When we were talking about development and aid in the last lectures, we always ended up also discussing and questioned the existence of something called “universal human rights”.
Does a “catalogue” of human rights exist, that would be overall acceptable and valid for all human beings? Are those rights, especially those written down by the UN universal? Or is it a simply a new way of Western dominance over the periphery, a new way colonialism, where the west tells the developing countries “what is the right thing to do and what is not”?
A lot of criticism of the concept of universal human rights is valid and understandable. Representatives from developing economies especially criticize the narrow definition of human rights and the focus on western ideals such as individualism (Skegg 2005: 668). Those concepts are often contrary to the set-up of non-western cultures and societies. Furthermore it is argued that the proposed universal human rights are not meeting many countries needs and taking into account their “real” situation, especially when looking at boarder rights such as adequate income, access to education and health care (ibid.).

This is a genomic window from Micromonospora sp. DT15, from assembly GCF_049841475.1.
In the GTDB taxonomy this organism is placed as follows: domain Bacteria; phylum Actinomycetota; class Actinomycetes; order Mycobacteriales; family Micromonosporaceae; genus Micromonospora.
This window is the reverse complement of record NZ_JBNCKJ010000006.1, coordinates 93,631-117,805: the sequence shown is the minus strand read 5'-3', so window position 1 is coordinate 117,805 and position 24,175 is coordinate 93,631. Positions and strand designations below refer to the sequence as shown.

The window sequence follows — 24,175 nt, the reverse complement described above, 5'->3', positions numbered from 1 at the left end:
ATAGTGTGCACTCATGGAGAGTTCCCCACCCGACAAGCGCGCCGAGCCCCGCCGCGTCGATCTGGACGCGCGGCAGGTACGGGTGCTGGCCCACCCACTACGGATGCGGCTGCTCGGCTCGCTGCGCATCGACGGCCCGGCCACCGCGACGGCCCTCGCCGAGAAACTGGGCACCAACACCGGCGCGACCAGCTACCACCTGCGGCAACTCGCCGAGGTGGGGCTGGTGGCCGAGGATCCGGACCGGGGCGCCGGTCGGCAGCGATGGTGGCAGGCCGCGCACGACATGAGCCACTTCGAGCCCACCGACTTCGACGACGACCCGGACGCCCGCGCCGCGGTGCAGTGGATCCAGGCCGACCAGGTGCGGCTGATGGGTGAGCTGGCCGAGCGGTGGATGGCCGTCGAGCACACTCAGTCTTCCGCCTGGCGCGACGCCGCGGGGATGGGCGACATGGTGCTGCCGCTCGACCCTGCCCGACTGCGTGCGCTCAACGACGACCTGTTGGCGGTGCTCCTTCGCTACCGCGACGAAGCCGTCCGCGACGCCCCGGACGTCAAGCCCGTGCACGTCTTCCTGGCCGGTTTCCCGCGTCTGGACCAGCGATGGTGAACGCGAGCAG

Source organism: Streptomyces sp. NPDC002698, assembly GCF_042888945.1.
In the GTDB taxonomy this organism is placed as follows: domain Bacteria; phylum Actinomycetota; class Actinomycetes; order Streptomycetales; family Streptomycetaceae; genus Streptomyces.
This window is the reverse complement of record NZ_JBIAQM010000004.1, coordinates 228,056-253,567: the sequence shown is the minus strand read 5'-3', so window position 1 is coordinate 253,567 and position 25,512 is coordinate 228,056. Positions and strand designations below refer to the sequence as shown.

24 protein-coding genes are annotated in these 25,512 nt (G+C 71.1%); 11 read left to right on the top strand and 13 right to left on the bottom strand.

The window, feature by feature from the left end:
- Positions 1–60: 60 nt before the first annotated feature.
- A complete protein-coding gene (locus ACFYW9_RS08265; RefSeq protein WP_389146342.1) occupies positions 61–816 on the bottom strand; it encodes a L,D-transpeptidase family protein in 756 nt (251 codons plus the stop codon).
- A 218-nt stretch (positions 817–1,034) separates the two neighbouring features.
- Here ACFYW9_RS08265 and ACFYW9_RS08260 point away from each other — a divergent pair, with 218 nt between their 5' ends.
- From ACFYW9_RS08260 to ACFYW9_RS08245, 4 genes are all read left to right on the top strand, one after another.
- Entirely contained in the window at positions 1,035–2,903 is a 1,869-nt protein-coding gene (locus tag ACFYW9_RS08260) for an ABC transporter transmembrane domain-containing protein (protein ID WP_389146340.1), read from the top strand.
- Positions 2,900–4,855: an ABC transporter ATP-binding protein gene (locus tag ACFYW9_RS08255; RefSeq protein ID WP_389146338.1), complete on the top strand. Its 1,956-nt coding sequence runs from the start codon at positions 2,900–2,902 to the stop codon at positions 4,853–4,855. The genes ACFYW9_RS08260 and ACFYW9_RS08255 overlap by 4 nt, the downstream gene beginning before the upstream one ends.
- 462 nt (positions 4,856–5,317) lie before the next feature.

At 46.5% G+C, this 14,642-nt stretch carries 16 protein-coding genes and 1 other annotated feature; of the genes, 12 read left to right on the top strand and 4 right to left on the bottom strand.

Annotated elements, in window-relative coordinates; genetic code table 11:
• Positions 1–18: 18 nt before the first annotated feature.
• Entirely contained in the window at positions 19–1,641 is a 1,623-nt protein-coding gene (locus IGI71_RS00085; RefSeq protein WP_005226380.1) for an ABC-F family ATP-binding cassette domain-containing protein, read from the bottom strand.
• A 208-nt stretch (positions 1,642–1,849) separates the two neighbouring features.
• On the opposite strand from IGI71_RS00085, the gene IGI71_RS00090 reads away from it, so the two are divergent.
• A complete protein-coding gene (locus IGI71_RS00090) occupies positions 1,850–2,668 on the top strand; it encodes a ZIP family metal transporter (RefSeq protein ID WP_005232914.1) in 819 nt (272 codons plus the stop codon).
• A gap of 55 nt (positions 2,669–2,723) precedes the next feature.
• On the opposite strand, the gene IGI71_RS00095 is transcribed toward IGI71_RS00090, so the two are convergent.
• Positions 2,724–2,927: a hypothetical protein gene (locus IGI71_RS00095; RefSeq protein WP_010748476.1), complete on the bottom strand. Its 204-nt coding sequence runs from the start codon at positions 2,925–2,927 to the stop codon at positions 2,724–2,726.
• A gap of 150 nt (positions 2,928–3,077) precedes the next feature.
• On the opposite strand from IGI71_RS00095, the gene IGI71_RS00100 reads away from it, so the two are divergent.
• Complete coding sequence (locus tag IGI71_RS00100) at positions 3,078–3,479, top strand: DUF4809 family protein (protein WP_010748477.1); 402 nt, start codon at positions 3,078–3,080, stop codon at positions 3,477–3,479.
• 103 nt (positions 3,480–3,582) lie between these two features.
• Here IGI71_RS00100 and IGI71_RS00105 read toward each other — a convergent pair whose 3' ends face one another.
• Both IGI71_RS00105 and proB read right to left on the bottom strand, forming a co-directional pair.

However, I also see another reason, why many states and societies reject the existence of universal human rights. I argue that rejection of the existence of universal human rights especially occurs in countries with highly patriarchal society structures. In those societies, violence against women is used to subordinate them, to keep the traditional patriarchal society structure intact and to secure the dominant role of men. Accepting that there is something such as universal human rights that include gender equality and strengthen women’s rights would question the role of men in those societies. It would threaten the dominant position of men – and now speaking from a realist perspective: who likes to give up power?
However, interestingly enough the right to life and physical integrity can be found in more or less all religions and cultures – even in non-western cultures and those, who actively treat women as second class citizens.
Therefore even if a universal catalogue of human rights can be questioned and controversially discussed, I argue that at least one norm can be taken as widely accepted: the right to life and physical integrity. And based on this right is not acceptable that violence against women still exists, is justified and made invisible (Bovarnick 2007). Therefore, before overall rejection that universal human rights exist, we should look beyond the criticism for the motivation behind the rejection and question, whether it is because those norms are western norms and not universal or whether they might be a threat to those who are currently in power…
Bovarnick, Silvie 2007): Universal human rights and non Western normative systems: a comparative analysis of violence against women in Mexico and Pakistan. Review of International Studies,33, pp. 59-74.
Skegg, Anne-Marie (2005): Brief Note: Human rights and social work : A western imposition or empowerment to the people? International Social Work 2005, 48 (5), pp. 667-672.